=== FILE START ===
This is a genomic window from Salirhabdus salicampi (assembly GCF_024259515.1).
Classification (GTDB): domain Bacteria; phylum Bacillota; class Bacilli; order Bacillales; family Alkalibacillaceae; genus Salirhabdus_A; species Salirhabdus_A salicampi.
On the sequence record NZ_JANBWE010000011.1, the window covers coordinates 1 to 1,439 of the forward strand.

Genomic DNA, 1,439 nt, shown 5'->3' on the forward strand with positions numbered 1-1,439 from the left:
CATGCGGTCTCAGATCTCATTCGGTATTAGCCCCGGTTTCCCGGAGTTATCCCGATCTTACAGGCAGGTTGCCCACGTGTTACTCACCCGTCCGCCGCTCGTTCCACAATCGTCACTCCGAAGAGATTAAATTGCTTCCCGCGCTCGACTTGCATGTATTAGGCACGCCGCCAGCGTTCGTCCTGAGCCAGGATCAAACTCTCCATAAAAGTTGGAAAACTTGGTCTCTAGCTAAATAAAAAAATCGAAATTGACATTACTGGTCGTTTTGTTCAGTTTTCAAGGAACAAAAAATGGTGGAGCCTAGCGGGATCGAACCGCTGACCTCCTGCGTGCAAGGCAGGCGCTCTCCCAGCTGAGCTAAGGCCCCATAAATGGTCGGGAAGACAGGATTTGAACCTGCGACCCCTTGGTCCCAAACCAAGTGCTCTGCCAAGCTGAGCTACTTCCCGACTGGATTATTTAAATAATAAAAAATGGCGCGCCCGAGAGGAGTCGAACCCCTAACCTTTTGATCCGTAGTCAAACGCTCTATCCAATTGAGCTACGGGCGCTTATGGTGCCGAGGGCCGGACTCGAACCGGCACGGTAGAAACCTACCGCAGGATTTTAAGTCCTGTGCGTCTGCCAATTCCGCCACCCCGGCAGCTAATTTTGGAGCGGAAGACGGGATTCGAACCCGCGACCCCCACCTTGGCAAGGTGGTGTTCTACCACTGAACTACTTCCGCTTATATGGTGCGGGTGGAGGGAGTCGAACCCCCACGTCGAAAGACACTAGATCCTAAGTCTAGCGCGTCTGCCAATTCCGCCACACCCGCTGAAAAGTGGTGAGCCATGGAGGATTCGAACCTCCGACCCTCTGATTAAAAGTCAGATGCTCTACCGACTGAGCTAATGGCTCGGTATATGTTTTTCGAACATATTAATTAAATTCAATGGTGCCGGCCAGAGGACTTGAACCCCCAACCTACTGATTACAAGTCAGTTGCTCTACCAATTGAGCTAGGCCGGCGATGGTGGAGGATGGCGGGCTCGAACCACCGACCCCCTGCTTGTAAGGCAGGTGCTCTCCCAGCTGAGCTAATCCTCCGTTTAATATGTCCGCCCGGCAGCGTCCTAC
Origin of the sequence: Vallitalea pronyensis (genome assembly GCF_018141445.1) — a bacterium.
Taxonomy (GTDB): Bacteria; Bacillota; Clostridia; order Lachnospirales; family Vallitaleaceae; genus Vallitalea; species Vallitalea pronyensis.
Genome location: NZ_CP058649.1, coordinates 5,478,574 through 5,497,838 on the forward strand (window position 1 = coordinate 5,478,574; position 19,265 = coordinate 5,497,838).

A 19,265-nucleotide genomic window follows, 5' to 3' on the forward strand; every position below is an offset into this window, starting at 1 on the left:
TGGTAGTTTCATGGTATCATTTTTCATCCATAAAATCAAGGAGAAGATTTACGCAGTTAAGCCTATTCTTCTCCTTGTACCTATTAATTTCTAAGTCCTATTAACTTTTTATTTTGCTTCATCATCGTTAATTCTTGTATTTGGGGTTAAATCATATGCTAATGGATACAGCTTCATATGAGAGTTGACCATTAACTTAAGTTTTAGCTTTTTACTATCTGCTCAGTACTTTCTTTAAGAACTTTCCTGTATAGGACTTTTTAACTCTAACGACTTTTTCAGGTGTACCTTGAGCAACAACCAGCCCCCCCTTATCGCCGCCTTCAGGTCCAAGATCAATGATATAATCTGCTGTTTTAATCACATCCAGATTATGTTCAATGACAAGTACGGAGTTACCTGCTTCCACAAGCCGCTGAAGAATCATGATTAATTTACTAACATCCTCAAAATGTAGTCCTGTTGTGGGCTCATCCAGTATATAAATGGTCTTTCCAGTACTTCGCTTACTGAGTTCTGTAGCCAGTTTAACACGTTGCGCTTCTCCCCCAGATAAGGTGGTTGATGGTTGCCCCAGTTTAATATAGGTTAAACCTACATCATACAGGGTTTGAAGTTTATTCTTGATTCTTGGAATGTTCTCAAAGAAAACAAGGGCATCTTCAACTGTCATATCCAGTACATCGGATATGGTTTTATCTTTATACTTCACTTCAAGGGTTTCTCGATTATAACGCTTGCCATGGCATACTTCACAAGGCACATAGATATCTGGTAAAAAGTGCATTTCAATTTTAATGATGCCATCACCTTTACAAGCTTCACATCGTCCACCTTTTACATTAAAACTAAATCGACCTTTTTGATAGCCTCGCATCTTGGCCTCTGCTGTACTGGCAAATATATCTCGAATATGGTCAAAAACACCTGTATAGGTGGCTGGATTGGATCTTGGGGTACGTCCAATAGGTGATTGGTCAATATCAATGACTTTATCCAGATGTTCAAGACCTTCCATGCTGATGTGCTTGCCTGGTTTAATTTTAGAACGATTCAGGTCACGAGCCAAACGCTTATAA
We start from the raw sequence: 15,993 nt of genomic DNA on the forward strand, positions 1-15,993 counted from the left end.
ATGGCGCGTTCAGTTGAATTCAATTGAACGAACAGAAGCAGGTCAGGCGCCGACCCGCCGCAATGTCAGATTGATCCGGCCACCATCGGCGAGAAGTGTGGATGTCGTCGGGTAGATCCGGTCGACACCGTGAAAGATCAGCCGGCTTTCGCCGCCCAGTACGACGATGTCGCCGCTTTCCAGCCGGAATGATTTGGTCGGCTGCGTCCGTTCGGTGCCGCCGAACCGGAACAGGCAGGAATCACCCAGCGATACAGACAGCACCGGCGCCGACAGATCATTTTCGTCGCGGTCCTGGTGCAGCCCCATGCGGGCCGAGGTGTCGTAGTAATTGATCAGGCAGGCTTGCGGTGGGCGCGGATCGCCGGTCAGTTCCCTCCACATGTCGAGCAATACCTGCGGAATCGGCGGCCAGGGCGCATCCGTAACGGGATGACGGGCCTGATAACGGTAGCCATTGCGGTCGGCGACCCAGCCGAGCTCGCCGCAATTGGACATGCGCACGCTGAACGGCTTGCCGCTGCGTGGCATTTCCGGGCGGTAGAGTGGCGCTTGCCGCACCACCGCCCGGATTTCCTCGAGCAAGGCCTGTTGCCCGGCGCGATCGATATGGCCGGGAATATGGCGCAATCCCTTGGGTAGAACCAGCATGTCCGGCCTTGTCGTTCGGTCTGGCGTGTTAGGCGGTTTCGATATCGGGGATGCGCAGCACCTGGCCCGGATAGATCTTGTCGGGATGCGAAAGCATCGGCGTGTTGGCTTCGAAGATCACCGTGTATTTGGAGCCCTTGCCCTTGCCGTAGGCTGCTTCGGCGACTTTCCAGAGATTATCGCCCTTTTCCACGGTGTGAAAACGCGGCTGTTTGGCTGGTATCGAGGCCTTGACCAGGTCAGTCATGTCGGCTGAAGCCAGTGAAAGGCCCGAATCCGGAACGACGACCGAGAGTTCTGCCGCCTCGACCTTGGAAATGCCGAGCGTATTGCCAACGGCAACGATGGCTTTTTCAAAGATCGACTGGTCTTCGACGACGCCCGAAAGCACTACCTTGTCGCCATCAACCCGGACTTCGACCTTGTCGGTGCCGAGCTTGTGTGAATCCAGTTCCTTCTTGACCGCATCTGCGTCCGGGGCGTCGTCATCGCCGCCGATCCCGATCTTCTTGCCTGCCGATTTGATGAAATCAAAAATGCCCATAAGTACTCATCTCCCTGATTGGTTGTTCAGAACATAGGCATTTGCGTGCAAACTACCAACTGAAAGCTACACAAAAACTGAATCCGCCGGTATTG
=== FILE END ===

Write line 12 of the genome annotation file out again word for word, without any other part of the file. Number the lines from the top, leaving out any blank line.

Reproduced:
ATGGCGCGTTCAGTTGAATTCAATTGAACGAACAGAAGCAGGTCAGGCGCCGACCCGCCGCAATGTCAGATTGATCCGGCCACCATCGGCGAGAAGTGTGGATGTCGTCGGGTAGATCCGGTCGACACCGTGAAAGATCAGCCGGCTTTCGCCGCCCAGTACGACGATGTCGCCGCTTTCCAGCCGGAATGATTTGGTCGGCTGCGTCCGTTCGGTGCCGCCGAACCGGAACAGGCAGGAATCACCCAGCGATACAGACAGCACCGGCGCCGACAGATCATTTTCGTCGCGGTCCTGGTGCAGCCCCATGCGGGCCGAGGTGTCGTAGTAATTGATCAGGCAGGCTTGCGGTGGGCGCGGATCGCCGGTCAGTTCCCTCCACATGTCGAGCAATACCTGCGGAATCGGCGGCCAGGGCGCATCCGTAACGGGATGACGGGCCTGATAACGGTAGCCATTGCGGTCGGCGACCCAGCCGAGCTCGCCGCAATTGGACATGCGCACGCTGAACGGCTTGCCGCTGCGTGGCATTTCCGGGCGGTAGAGTGGCGCTTGCCGCACCACCGCCCGGATTTCCTCGAGCAAGGCCTGTTGCCCGGCGCGATCGATATGGCCGGGAATATGGCGCAATCCCTTGGGTAGAACCAGCATGTCCGGCCTTGTCGTTCGGTCTGGCGTGTTAGGCGGTTTCGATATCGGGGATGCGCAGCACCTGGCCCGGATAGATCTTGTCGGGATGCGAAAGCATCGGCGTGTTGGCTTCGAAGATCACCGTGTATTTGGAGCCCTTGCCCTTGCCGTAGGCTGCTTCGGCGACTTTCCAGAGATTATCGCCCTTTTCCACGGTGTGAAAACGCGGCTGTTTGGCTGGTATCGAGGCCTTGACCAGGTCAGTCATGTCGGCTGAAGCCAGTGAAAGGCCCGAATCCGGAACGACGACCGAGAGTTCTGCCGCCTCGACCTTGGAAATGCCGAGCGTATTGCCAACGGCAACGATGGCTTTTTCAAAGATCGACTGGTCTTCGACGACGCCCGAAAGCACTACCTTGTCGCCATCAACCCGGACTTCGACCTTGTCGGTGCCGAGCTTGTGTGAATCCAGTTCCTTCTTGACCGCATCTGCGTCCGGGGCGTCGTCATCGCCGCCGATCCCGATCTTCTTGCCTGCCGATTTGATGAAATCAAAAATGCCCATAAGTACTCATCTCCCTGATTGGTTGTTCAGAACATAGGCATTTGCGTGCAAACTACCAACTGAAAGCTACACAAAAACTGAATCCGCCGGTATTG